There was this interesting analogy about Actions against Climate Change: you are on a boat which has experienced a sudden leakage, and water is rushing in. Now your priority is plugging the hole, but what of the water that is already in? You must act on two fronts to combat this problem and stay afloat.
The actions against Climate Change are quite like that, being broadly divided into two main categories: Adaptation and Mitigation.
Mitigation refers to the actions that reduce the impact of Climate Change by investing in cleaner technology, more sustainable options and an environmentally friendly lifestyle. It is to reduce the impacts of climate change in the future.
Adaptation refers to the actions that are imperative right now. This could include building disaster-resilient infrastructure and increasing access to healthcare and education.
Both of them, in their own rights, are significantly important for the present and future of our world. But from 2015-2020, only 23 per cent of the climate funds delivered were meant for adaptation. If both of them are so important, why the disparity?
Mitigation vs Adaptation: The impacts
A study from Brown University states that between 1980 and 2002, a cumulative 45.51 per cent of the population was homeless by Climate Disasters in Bangladesh, the second highest in the world, only after Tonga at 50.51 per cent.
The fact that Bangladesh is one of the ground zeroes for the most extreme impacts of climate change is well known.
According to a study from IIED (International Institute for Environment and Development), rural people in Bangladesh are forced to spend US$ 2 billion every year (209 Billion Tk in 2023 rates) for climate adaptive purposes.
The report also states that this amount is 12 times what Bangladesh receives in Multilateral International Funding.
The Gap in funding
The Copenhagen pledge, taken in 2009, was a promise by wealthy nations to provide US$100 billion in Climate Funding yearly by 2020.
Even though some countries like Japan and France paid their share, countries like Australia, Canada and especially the USA have lagged significantly.
The fund saw slow growth till 2019, when it was just US$80 Billion. From 2013-2017 the fund barely hung around the 50-70 Billion mark. And even these estimates are generally thought to be exaggerations. Oxfam puts their estimate at 1/4th of the official one, stating that only funds given at below-market rates should be counted.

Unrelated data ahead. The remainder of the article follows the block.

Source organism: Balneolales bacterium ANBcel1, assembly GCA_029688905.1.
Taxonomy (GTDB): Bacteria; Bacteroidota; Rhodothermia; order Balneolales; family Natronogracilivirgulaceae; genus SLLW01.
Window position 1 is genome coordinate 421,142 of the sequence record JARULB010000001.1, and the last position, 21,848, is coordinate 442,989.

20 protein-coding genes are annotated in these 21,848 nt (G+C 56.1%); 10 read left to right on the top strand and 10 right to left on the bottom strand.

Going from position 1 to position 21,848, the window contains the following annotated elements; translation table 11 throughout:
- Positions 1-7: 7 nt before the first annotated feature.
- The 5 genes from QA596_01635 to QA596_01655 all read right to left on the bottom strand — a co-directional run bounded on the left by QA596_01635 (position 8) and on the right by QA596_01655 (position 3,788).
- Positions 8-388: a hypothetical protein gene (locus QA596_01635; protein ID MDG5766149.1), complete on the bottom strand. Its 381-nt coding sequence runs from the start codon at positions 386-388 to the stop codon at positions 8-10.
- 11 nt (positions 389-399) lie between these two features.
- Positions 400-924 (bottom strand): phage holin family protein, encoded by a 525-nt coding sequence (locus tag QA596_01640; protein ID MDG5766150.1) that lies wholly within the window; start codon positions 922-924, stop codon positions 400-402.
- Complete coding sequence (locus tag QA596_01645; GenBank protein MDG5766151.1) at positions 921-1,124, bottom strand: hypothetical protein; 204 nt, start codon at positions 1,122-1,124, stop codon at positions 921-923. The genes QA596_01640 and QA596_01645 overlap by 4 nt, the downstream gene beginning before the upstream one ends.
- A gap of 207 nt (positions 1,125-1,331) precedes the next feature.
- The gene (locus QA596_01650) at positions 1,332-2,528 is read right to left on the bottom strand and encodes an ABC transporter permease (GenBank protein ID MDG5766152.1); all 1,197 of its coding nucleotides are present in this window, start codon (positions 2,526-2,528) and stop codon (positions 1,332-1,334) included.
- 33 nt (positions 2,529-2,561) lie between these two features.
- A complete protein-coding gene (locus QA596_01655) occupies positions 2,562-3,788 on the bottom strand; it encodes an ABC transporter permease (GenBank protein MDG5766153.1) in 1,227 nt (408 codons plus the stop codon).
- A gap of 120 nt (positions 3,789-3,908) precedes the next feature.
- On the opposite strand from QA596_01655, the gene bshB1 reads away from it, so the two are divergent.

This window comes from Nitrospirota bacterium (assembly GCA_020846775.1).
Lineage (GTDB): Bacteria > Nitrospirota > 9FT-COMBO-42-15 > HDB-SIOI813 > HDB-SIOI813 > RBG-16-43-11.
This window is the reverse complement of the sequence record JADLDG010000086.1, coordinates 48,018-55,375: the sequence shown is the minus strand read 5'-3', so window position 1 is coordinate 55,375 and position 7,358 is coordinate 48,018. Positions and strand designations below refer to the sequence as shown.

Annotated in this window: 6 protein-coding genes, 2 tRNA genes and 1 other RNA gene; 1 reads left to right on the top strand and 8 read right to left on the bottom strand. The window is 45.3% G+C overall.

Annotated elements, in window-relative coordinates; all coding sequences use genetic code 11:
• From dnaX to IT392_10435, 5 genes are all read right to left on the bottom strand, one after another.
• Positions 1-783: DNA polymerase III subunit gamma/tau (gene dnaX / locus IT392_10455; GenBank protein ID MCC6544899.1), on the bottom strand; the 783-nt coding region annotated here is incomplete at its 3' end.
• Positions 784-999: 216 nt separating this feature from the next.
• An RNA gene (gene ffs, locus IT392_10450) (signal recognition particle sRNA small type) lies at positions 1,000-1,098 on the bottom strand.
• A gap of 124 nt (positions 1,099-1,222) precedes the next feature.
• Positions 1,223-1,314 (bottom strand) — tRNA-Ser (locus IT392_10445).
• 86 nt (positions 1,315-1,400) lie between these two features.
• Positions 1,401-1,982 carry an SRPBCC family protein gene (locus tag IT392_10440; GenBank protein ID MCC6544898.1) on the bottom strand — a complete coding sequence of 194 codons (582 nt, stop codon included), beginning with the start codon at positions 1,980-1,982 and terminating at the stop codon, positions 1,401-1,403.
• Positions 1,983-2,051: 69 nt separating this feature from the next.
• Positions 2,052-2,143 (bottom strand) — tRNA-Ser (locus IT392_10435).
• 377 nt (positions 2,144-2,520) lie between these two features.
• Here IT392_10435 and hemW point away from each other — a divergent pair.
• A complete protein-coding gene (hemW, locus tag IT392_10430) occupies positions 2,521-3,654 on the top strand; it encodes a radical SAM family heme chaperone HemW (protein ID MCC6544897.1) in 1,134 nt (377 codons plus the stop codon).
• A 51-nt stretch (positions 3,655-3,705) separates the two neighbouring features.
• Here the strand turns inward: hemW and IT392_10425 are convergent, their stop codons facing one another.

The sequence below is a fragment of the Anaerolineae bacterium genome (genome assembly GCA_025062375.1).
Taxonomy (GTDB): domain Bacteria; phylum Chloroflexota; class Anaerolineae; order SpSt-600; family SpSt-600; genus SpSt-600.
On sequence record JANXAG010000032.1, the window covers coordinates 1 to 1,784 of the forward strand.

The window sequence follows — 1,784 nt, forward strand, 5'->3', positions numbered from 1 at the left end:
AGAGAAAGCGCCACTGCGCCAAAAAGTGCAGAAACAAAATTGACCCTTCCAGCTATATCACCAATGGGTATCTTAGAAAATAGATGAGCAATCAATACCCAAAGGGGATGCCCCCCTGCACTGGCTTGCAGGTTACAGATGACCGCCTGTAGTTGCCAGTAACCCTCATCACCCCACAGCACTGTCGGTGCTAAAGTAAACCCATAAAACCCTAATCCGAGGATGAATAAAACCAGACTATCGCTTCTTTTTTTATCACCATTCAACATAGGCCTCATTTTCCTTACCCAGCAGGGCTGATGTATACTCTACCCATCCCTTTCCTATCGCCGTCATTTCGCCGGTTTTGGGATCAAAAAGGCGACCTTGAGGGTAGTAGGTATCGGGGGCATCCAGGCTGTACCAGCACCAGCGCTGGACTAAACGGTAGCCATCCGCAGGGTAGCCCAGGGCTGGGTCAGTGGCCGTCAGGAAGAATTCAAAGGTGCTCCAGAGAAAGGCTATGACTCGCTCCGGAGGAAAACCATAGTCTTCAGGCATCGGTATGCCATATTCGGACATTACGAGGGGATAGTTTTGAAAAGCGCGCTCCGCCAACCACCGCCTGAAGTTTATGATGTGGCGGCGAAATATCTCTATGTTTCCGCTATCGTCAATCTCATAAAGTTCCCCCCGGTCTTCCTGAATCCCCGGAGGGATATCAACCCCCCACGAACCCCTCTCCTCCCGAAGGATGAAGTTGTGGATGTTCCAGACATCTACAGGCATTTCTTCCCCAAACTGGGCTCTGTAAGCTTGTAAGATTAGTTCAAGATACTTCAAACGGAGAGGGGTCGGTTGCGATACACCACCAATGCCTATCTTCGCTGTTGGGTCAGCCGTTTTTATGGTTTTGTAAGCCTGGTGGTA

A UNEP report states that the cost of adaptation will grow to US$ 300 Billion yearly by 2030 in the developing world. In contrast, global adaptation finance flows were only US$ 46 billion in 2020, with only 60 per cent of that going to the developing world. This leaves a gap of almost more than 90 per cent, which must be plugged soon.
Why is mitigation funding so much more?
Giving money to vulnerable people for building disaster-resilient shelters doesn’t have a high return on investment. Climate financing isn’t just granted; in fact, only a small share of it comes as grants.
Most of the funds (almost 75 per cent between 2016 to 2020) came through other instruments, prominently (96 per cent on average) through loans that are at market value. As such, most of these funds are directed towards mitigation projects like building new energy infrastructure and innovating sustainable alternatives.
These projects have high returns on investments for the financiers and have quantified and measurable success. Thus, they are favoured by policymakers, who can show clear-cut progress through the projects they greenlit.
On the other hand, adaptation deals with disbursing capital to the most vulnerable. And such activities rarely have quantifiable success, let alone generate returns.
The path ahead
The developing world needs to adapt much more than it needs to mitigate, especially the V20 (Vulnerable 20) and SIDS (Small Island Developing States).
From 2000 to 2019, the V20 lost an aggregate of US$ 525 billion or 20 per cent of their wealth due to changing climatic patterns. These countries must focus on their vulnerable populace first if they want to survive climate change.
Even though adaptation does not have quantifiable success or economic returns in the short run, sustainable development is achieved in the long run through increasing access to housing and other basic needs. And for the world must unite to deliver a balanced solution for mitigation and adaptation.
Returning to our sinking boat analogy, one could take away excess water the entire day without plugging the leak, which won’t save his boat. Conversely, one could plug the hole, but if he doesn’t take steps to throw away the excess water, he’ll drown anyway.